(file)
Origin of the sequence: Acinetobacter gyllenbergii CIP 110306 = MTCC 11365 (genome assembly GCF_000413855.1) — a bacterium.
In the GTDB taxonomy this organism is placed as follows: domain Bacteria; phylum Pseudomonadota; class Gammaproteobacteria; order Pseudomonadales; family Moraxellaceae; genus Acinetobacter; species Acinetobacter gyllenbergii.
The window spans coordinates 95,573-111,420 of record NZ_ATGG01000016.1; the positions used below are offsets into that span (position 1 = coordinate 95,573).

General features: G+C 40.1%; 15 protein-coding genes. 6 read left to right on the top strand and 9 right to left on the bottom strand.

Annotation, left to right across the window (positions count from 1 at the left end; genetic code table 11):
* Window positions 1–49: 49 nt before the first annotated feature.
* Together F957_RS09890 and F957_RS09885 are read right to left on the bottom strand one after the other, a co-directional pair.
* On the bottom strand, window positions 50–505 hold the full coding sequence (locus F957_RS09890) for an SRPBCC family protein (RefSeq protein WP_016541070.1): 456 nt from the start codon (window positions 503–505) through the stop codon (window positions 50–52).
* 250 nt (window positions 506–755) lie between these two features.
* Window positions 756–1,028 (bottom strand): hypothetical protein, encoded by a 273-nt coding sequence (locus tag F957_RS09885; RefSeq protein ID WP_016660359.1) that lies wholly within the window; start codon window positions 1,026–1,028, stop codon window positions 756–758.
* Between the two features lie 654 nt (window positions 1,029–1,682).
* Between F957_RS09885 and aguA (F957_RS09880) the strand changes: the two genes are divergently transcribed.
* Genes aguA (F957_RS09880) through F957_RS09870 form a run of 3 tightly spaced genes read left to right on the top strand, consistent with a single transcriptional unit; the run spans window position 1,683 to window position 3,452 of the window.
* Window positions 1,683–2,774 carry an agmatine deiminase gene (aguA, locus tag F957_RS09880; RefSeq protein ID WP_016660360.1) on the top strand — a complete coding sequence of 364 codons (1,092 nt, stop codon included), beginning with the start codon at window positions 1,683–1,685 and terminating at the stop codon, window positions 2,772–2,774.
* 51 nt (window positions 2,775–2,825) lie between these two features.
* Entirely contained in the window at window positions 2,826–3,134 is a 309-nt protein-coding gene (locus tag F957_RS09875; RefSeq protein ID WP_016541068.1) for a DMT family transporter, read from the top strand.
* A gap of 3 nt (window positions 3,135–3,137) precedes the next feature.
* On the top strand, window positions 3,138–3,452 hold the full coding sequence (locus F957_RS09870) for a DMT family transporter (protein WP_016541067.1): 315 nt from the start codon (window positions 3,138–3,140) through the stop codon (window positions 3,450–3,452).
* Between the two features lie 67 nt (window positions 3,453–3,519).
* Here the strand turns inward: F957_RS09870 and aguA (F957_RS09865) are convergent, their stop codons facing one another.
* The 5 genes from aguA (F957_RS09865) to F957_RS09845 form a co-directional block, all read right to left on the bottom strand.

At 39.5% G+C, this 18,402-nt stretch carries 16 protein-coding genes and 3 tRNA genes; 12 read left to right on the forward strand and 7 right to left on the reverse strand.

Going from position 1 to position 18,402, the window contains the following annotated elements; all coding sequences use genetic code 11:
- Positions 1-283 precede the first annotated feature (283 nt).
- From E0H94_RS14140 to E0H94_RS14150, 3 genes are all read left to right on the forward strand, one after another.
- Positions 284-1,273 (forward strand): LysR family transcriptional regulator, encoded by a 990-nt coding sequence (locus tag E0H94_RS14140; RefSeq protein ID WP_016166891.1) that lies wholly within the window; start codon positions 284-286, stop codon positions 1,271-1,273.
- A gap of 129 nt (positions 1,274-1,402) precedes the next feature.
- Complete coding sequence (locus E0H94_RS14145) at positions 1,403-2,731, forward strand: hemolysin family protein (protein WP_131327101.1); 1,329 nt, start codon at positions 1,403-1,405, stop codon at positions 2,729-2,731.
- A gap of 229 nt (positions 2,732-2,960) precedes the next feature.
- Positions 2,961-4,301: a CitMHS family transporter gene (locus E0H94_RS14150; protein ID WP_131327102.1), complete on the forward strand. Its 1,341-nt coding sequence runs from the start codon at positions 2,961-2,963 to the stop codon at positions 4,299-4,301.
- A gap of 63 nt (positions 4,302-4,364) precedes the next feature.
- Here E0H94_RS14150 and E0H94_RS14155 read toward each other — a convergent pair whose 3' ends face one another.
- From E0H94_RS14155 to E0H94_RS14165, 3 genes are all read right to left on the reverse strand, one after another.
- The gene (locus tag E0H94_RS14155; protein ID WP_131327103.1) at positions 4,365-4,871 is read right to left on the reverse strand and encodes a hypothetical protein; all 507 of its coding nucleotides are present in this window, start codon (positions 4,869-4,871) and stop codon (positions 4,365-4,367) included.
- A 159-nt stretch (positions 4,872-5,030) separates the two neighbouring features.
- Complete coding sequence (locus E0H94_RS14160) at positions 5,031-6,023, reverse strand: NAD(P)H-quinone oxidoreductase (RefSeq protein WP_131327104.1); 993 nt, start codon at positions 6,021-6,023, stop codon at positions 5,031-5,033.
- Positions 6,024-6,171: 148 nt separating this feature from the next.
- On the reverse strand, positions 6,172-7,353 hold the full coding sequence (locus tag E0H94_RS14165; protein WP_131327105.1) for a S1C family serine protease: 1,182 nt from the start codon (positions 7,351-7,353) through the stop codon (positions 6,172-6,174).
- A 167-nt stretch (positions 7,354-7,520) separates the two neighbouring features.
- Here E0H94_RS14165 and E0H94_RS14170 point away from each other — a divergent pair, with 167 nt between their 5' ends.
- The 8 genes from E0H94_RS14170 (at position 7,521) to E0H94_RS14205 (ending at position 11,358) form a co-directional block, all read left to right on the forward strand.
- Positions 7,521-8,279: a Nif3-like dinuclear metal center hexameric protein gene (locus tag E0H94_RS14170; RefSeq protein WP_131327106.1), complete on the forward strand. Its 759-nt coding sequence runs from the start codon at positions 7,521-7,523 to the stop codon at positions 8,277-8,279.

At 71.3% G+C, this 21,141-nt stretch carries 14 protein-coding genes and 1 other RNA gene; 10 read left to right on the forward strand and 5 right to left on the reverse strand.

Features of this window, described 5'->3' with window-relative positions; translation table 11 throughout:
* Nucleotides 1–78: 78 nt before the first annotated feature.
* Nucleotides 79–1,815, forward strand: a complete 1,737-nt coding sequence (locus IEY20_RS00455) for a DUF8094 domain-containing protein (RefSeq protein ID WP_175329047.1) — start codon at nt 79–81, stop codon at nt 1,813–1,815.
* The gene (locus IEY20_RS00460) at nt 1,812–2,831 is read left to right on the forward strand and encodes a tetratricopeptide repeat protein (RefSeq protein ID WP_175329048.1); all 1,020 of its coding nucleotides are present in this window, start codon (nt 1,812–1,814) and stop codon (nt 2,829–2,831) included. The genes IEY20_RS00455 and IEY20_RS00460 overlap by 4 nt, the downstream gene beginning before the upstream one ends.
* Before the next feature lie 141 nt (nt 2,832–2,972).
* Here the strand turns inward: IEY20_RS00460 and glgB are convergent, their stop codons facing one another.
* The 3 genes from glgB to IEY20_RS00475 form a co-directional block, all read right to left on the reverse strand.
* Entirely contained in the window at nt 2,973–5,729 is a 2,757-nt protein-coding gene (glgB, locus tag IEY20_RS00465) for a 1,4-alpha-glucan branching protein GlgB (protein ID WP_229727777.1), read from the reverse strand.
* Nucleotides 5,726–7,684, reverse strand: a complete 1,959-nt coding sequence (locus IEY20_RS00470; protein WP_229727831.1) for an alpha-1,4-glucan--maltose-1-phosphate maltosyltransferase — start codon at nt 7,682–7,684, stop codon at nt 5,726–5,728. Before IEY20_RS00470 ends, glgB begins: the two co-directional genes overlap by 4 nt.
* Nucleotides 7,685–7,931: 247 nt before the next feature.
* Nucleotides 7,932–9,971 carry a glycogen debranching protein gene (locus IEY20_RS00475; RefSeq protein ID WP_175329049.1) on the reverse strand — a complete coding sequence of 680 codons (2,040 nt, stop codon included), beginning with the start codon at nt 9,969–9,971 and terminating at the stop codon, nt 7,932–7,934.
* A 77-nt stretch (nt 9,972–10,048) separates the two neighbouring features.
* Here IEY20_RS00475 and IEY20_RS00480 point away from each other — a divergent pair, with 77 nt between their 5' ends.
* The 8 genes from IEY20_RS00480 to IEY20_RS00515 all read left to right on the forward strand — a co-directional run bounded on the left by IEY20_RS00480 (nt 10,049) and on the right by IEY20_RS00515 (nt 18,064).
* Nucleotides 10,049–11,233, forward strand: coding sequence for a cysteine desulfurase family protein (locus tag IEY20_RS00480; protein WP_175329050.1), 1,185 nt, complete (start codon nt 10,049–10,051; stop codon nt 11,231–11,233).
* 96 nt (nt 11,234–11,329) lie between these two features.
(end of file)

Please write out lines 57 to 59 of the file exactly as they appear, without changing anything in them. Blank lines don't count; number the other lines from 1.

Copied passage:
* The 8 genes from IEY20_RS00480 to IEY20_RS00515 all read left to right on the forward strand — a co-directional run bounded on the left by IEY20_RS00480 (nt 10,049) and on the right by IEY20_RS00515 (nt 18,064).
* Nucleotides 10,049–11,233, forward strand: coding sequence for a cysteine desulfurase family protein (locus tag IEY20_RS00480; protein WP_175329050.1), 1,185 nt, complete (start codon nt 10,049–10,051; stop codon nt 11,231–11,233).
* 96 nt (nt 11,234–11,329) lie between these two features.